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Titled, 'A Monster Calls', the quick-to-read story involves a Tree Moster who comes to life at night in the protagonist's back garden. It sounds silly and could at first come across as a story akin to a Brother's Grim tale, but in actuality, the story reads more like a children's Don Quixote, with the monster reciting three important tales that will ultimately change a grieving boy's outlook on life forever. 

5. Wolf in White Van by John Darnielle

Many teenagers go through a period of self-imposed confinement, and the singer-songwriter and author, John Darnielle, explores the effects this has on his 17-year-old protagonist, Sean Phillips.


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Left facially disfigured after shooting himself in the head, Sean becomes addicted to a video game, with the writer leaving the reasonings behind the suicide attempt ambiguous until the very end. Emotionally disturbing, but highly relevant in an era where male suicide is the biggest killer in young men, Darnielle's debut novel is a tour-de-force tale of a teenage experience many are afraid to explore.

6. Aristotle and Dante Discover the Secrets of the Universe by Benjamin Alire Saenz

Done well and gay relationships in literature can make for fascinating reads, especially in areas of the world where same-sex relationships aren't welcomed. Annie Proulx's novella Brokeback Mountain, for instance, is an excellent example of how compelling such a story can be, and this story beautifully titled story is no different.


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Poetically recited, the story of the relationship between two Mexican-American 15-year-old boys as they struggle to come to terms with their identities and their love for each other is profoundly poignant, particularly at a time where Mexican culture finds it hard to accept America's more liberal approach to gay relationships.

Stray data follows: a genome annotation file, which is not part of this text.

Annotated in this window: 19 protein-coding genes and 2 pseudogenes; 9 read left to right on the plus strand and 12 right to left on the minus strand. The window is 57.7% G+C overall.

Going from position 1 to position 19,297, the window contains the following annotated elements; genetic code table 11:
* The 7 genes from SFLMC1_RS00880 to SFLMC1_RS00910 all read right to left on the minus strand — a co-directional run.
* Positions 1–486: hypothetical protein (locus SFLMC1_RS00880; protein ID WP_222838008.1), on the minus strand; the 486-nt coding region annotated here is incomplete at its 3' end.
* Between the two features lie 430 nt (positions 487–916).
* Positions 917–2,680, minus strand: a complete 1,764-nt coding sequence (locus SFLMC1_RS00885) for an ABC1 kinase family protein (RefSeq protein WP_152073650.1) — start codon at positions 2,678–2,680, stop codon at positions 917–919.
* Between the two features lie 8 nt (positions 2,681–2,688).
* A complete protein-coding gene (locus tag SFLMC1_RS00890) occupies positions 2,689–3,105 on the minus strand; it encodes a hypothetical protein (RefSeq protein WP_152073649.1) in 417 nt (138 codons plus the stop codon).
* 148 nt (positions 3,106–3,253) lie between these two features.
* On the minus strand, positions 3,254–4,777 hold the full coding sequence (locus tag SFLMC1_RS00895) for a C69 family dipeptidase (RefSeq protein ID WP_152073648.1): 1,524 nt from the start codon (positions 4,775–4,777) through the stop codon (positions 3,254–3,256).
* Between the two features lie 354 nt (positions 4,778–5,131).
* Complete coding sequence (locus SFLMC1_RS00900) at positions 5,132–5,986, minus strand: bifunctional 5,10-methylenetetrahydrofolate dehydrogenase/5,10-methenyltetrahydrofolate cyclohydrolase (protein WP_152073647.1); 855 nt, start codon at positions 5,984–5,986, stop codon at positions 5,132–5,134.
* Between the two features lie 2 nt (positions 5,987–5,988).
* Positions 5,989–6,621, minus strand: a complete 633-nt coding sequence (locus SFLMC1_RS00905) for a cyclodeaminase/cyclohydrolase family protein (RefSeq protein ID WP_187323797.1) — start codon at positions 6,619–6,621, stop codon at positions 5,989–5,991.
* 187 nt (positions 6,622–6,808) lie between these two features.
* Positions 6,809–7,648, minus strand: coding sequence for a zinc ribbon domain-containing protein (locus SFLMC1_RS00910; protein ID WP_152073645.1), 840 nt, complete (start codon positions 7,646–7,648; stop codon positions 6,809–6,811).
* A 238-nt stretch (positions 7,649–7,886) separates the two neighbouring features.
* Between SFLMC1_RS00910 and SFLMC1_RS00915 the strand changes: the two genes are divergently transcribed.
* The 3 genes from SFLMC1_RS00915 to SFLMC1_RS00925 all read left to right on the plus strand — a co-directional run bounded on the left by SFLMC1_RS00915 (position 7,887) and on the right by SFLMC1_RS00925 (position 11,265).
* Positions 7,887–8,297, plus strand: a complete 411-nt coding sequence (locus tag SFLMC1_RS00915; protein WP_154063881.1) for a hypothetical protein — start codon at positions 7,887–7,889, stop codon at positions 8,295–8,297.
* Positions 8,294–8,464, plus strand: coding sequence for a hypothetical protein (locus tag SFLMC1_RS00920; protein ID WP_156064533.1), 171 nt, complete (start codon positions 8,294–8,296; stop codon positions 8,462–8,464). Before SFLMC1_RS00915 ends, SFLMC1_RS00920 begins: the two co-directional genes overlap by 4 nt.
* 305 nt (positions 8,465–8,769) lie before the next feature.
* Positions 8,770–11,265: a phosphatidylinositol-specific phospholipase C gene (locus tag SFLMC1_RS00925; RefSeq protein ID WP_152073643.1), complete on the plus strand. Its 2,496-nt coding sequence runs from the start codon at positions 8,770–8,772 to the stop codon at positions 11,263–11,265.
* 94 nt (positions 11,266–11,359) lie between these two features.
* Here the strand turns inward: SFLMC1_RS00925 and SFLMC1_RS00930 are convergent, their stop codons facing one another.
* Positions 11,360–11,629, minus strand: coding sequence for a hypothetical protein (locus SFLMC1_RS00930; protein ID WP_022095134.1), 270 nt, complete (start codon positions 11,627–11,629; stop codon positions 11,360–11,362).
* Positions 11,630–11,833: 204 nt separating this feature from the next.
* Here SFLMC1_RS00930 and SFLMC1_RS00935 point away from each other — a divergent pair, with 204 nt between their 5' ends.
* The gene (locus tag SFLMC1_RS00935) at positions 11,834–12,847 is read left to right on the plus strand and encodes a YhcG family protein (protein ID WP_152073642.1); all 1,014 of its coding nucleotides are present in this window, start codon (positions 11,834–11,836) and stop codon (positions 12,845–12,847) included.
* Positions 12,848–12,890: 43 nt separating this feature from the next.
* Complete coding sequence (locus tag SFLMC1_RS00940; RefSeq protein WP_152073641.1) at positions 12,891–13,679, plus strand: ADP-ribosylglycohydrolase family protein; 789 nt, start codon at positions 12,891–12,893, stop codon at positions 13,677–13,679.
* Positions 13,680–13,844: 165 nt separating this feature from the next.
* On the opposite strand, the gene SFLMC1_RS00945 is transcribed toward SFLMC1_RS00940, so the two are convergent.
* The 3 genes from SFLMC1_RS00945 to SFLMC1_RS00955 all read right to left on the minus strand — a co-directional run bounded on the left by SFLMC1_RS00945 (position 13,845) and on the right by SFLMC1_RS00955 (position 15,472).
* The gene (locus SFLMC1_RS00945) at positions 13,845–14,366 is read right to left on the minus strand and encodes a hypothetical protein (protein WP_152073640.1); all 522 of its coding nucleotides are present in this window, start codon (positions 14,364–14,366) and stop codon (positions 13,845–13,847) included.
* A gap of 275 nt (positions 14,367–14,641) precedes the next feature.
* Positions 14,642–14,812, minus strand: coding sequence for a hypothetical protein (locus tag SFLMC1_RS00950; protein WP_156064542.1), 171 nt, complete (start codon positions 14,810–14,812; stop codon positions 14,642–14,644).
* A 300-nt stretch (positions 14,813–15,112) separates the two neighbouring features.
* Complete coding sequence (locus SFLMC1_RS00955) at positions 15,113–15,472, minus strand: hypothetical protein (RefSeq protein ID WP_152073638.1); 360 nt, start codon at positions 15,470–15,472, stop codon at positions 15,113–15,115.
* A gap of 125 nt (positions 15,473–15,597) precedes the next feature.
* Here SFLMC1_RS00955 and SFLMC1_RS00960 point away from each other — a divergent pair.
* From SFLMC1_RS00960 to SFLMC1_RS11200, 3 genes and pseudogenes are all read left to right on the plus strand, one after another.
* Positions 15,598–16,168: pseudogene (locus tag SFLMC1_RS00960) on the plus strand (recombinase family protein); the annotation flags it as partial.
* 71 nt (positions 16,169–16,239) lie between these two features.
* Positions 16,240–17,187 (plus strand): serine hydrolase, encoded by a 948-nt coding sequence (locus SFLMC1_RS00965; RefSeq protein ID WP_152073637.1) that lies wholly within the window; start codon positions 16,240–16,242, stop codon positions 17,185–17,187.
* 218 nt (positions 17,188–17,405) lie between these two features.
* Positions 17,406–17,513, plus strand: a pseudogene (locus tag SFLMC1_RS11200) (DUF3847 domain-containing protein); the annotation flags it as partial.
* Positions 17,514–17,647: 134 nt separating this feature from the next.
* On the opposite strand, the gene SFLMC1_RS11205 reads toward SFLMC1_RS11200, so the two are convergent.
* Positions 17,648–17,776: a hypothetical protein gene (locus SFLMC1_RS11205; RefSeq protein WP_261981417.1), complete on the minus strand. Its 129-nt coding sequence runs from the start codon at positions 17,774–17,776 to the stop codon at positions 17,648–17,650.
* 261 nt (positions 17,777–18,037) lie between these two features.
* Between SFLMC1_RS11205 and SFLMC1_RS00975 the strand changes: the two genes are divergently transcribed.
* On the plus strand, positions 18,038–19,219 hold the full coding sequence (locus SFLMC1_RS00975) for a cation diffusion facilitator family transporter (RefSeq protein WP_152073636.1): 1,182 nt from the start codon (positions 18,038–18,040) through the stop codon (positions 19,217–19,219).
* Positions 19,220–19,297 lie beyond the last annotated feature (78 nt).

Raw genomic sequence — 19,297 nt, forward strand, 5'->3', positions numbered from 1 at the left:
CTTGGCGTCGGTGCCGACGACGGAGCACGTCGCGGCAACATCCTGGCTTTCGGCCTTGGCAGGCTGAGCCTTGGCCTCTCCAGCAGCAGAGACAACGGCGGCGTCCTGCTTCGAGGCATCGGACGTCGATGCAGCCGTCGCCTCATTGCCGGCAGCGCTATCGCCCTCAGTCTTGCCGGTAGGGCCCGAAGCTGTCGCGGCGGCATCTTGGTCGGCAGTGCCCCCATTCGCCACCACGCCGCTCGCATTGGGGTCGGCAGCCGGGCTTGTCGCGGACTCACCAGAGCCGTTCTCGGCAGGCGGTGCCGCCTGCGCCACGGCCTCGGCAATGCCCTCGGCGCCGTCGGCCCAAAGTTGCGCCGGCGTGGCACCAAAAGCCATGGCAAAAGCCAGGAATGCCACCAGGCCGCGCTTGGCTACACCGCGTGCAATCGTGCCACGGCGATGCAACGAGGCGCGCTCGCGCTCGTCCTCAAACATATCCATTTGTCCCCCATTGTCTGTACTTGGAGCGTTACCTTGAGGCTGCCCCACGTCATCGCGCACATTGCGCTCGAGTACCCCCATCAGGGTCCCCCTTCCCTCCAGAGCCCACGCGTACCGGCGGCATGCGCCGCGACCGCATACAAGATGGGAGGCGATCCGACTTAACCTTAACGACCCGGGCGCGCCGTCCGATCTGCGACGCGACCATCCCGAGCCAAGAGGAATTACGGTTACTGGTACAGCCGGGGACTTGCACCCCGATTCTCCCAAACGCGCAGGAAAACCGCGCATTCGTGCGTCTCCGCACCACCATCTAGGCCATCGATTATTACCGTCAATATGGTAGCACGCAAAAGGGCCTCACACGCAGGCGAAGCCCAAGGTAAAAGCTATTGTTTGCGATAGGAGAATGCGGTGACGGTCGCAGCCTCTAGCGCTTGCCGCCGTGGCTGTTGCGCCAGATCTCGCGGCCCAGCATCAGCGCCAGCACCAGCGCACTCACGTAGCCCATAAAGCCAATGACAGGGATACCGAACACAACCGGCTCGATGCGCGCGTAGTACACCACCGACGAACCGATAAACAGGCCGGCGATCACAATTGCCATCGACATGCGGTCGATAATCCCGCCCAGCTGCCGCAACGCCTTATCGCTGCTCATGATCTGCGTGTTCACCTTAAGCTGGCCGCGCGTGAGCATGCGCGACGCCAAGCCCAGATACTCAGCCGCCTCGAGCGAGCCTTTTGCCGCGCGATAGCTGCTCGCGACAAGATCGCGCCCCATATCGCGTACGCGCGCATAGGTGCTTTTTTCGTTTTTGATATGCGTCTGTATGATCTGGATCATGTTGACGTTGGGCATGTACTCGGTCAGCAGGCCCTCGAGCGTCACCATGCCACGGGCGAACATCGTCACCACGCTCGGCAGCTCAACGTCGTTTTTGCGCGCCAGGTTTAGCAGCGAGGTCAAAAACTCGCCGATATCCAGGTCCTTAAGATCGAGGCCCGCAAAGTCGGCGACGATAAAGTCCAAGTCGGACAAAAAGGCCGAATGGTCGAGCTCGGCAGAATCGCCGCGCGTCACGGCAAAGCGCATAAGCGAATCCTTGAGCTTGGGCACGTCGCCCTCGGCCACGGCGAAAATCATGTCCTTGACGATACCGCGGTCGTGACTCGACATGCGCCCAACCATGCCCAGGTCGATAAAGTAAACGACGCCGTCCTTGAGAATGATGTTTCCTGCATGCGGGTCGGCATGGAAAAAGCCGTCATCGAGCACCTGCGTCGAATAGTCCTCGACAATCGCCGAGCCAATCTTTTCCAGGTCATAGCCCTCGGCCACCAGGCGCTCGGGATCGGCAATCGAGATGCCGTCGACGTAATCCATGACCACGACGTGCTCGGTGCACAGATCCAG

7. This Boy's Life by Tobias Wolff

Not every teenager has a rollercoaster life of moving house every year and constantly trying to re-invent themselves in school, but most will probably relate to the constant state of flux the period brings, just like Wolff’s did.


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Indeed, as well as divorce, moving from state to state and always arguing with his stepfather, teen readers or those looking back on their teenage years will likely relate to this sometimes harrowing memoir. 

8. Ender’s Game by Orson Scott Card

Sci-fi is a good genre to explore when you're a teenager because it explores realms of life that have the possibility to be challenged which is why Ender's Game, a story centring around a teenager's fight against an alien race is the perfect novel, even for those unenamoured with the genre.


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Written in a well-paced prose that can at times make you feel like you're in a video game, Card's Hugo Award-winning novel makes you believe in the impossible at a time in life where many tell you to give up on individual dreams and focus on new ones.

9. The Perks of Being a Wallflower by Stephen Chbosky

While the story is now more synonymous with the brilliant movie adaptation starring Emma Watson, the book is also worth a read, especially for those who can relate to the struggles that come with mental health. 


 

Better still, Stephen Chobsky writes with a flair and authenticity that is hard to obtain in many Young Adult works, and his descriptions of a life constantly looked at from the sidelines is likely to be poignant with all ages, not just teens.